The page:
The wakefulness-promoting agent modafinil and its analogues (e.g., adrafinil, armodafinil) have been approved to treat narcolepsy and shift work sleep disorder. These act as weak (micromolar) DRIs, but this effect does not correlate with wakefulness-promoting effects, suggesting the effect is too weak to be of clinical significance. The conclusion is these drugs promote wakefulness via some other mechanism.[disputed ]
DRIs have been explored as potential antiaddictive agents because of their ability to replace the reward effects received from other drugs. DRIs have been successfully used to serve as nicotine replacement in cases of smoking addiction and methadone replacement in the case of heroin addiction. DRIs have been explored as treatment for cocaine addiction, and have shown to alleviate cravings and self-administration.
Monoamine reuptake inhibitors, including DRIs, have also shown effectiveness as therapy for excessive food intake and appetite control for obese patients. Most drugs marketed for this purpose have been withdrawn or discontinued because of adverse side effects such as increase in blood pressure, as well as high abuse potential.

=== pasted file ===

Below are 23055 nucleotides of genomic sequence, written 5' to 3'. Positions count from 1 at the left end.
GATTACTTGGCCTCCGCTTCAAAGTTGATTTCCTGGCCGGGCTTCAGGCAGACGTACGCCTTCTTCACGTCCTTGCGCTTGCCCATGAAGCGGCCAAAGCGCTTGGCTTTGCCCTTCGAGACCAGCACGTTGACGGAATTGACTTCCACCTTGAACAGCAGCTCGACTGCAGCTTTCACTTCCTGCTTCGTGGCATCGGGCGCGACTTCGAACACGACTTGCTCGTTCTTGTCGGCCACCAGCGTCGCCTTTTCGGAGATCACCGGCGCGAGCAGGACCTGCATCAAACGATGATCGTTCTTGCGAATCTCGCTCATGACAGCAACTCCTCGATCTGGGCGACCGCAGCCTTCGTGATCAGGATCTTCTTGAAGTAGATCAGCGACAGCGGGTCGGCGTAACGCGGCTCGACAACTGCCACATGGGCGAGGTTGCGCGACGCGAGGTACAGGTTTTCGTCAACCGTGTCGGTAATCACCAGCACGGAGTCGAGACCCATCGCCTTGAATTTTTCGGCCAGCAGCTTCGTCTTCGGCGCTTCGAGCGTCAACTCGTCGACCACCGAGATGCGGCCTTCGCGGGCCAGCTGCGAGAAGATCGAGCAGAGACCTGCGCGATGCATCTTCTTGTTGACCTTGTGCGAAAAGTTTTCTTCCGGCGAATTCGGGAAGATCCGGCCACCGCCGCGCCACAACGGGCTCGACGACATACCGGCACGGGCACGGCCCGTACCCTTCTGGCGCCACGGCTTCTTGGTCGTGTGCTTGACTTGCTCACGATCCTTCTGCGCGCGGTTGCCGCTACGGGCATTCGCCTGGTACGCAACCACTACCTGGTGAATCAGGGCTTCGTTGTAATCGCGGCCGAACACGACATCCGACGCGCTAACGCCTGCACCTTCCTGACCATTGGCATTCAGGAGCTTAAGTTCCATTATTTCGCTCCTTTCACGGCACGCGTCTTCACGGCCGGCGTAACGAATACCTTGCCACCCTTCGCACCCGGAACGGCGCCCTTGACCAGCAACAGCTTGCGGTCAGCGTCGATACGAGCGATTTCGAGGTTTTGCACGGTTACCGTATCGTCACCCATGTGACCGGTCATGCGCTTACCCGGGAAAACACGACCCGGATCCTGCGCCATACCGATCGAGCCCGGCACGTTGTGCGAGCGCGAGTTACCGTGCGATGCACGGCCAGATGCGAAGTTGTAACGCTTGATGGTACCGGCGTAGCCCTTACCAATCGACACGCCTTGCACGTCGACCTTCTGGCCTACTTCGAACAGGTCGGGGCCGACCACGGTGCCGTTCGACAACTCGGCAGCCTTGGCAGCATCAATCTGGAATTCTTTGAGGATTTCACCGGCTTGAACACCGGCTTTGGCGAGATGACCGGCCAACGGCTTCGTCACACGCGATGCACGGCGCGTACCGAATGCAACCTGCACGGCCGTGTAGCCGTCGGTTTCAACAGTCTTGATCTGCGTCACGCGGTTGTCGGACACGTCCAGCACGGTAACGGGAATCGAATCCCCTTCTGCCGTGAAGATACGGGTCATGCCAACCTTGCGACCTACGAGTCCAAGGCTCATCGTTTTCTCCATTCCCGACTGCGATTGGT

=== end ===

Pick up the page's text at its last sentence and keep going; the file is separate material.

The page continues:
List of DRIs
Only DRIs which are selective for the DAT over the other monoamine transporters (MATs) are listed below. For a list of DRIs that act at multiple MATs, see other monoamine reuptake inhibitor pages such as NDRI and SNDRI.[disputed ]
Selective dopamine reuptake inhibitors
- Altropane (O-587)
- Amfonelic acid (WIN 25978)
- Amineptine (has a reasonable degree of selectivity for dopamine over norepinephrine reuptake inhibition)
- BTCP (GK-13)
- 3C-PEP (extremely potent and selective for dopamine transporter)
- Difluoropine (O-620)
- Iometopane (β-CIT, RTI-55)
- Methylphenidate (has a mild degree of selectivity for dopamine over norepinephrine reuptake inhibition, although it significantly affects both)
- Ethylphenidate (more selective for DA vs NE reuptake inhibition compared to methylphenidate, but still has a marked effect on both)
- Modafinil (relatively weak but very selective for the dopamine transporter, with little to no effect on the norepinephrine or serotonin transporters)
- Armodafinil (R-enantiomer of modafinil; somewhat more potent at inhibiting DAT than recemic modafinil, with equally negligible action on NET and SERT)
- Vanoxerine (GBR-12909)
DRIs with substantial activity at other sites
- Adrafinil (weak, also very toxic to the liver)
- Benztropine (also muscarinic antagonist)
- Bupropion (weak)
- Fluorenol (extremely weak)
- Medifoxamine (relatively weak)
- Metaphit (irreversible; depletes dopamine)
- Venlafaxine (weak)
- Chaenomeles speciosa (Flowering Quince)
- Oroxylin A (found in Oroxylum indicum and Scutellaria baicalensis (Skullcap))